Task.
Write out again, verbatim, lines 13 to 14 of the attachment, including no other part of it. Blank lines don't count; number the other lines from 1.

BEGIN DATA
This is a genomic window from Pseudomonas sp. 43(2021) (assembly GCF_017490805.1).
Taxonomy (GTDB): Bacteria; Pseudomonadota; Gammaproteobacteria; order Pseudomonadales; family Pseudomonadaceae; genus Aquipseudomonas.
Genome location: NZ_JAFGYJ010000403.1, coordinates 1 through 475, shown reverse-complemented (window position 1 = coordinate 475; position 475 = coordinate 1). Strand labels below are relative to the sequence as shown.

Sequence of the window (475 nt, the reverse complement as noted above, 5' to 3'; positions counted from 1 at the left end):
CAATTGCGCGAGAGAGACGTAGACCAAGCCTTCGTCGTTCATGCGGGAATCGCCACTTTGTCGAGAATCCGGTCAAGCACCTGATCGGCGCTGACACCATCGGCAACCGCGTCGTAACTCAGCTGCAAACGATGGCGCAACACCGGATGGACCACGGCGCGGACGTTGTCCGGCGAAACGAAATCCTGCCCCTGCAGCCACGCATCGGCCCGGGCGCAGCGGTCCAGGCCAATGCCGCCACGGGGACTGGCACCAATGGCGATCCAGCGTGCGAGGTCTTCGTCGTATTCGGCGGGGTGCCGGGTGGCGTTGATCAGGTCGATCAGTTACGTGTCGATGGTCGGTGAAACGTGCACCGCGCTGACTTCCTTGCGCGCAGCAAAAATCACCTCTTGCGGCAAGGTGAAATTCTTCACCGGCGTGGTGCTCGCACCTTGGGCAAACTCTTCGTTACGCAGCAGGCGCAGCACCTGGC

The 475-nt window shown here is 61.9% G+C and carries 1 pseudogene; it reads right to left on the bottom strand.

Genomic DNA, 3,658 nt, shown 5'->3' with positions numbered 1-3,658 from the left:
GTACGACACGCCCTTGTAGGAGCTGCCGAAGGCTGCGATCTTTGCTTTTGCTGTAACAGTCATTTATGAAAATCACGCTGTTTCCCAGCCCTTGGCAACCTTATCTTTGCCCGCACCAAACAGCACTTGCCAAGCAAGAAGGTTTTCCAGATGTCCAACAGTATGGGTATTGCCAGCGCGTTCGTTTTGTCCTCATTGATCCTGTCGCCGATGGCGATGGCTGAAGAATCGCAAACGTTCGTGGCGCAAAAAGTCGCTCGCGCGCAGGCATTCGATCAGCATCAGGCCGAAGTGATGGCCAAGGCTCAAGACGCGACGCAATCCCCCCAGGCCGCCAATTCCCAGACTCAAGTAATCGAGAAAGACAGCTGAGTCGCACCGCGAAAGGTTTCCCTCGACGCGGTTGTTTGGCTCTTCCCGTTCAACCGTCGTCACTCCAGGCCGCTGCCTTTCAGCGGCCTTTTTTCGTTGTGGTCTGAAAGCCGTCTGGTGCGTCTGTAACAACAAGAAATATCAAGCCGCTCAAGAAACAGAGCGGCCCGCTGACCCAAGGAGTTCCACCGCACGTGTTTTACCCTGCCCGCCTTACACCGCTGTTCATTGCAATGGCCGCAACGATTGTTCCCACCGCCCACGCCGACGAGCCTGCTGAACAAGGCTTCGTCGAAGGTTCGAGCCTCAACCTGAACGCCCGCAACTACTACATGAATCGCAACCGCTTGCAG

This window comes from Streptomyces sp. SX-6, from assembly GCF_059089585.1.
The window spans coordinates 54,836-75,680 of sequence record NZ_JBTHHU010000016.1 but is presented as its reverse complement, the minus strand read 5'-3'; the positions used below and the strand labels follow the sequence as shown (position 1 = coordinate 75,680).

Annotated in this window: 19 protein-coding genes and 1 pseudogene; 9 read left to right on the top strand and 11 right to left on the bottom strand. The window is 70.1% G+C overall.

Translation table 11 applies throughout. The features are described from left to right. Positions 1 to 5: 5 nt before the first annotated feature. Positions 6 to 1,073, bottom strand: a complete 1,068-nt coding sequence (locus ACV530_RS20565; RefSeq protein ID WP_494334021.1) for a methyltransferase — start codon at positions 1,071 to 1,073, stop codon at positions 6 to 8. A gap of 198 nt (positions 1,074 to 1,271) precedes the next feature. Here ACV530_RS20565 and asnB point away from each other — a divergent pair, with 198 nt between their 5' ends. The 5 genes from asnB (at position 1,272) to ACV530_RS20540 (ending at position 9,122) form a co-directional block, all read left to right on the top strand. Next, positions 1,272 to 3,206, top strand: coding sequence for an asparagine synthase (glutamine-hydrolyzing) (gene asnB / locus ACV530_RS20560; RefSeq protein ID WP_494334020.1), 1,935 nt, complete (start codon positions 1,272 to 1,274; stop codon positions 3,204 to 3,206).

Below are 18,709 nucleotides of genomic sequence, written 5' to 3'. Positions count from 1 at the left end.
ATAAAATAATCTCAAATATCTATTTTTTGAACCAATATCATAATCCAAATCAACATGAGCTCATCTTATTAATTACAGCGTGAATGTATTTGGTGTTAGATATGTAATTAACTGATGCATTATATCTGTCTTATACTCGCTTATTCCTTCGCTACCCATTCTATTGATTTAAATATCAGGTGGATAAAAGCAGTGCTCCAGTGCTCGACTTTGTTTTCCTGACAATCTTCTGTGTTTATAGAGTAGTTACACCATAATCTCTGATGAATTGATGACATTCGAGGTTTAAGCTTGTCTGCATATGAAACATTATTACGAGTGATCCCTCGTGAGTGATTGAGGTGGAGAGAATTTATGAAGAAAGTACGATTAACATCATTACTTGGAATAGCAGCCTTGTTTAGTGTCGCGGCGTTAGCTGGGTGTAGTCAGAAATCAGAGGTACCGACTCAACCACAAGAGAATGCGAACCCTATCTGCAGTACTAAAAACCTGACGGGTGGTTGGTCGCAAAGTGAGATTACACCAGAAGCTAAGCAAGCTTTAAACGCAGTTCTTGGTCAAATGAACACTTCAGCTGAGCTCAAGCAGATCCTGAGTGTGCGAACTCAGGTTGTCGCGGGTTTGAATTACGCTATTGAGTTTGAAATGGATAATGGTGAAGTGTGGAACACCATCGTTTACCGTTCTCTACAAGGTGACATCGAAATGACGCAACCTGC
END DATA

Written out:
Below are 18,709 nucleotides of genomic sequence, written 5' to 3'. Positions count from 1 at the left end.
ATAAAATAATCTCAAATATCTATTTTTTGAACCAATATCATAATCCAAATCAACATGAGCTCATCTTATTAATTACAGCGTGAATGTATTTGGTGTTAGATATGTAATTAACTGATGCATTATATCTGTCTTATACTCGCTTATTCCTTCGCTACCCATTCTATTGATTTAAATATCAGGTGGATAAAAGCAGTGCTCCAGTGCTCGACTTTGTTTTCCTGACAATCTTCTGTGTTTATAGAGTAGTTACACCATAATCTCTGATGAATTGATGACATTCGAGGTTTAAGCTTGTCTGCATATGAAACATTATTACGAGTGATCCCTCGTGAGTGATTGAGGTGGAGAGAATTTATGAAGAAAGTACGATTAACATCATTACTTGGAATAGCAGCCTTGTTTAGTGTCGCGGCGTTAGCTGGGTGTAGTCAGAAATCAGAGGTACCGACTCAACCACAAGAGAATGCGAACCCTATCTGCAGTACTAAAAACCTGACGGGTGGTTGGTCGCAAAGTGAGATTACACCAGAAGCTAAGCAAGCTTTAAACGCAGTTCTTGGTCAAATGAACACTTCAGCTGAGCTCAAGCAGATCCTGAGTGTGCGAACTCAGGTTGTCGCGGGTTTGAATTACGCTATTGAGTTTGAAATGGATAATGGTGAAGTGTGGAACACCATCGTTTACCGTTCTCTACAAGGTGACATCGAAATGACGCAACCTGC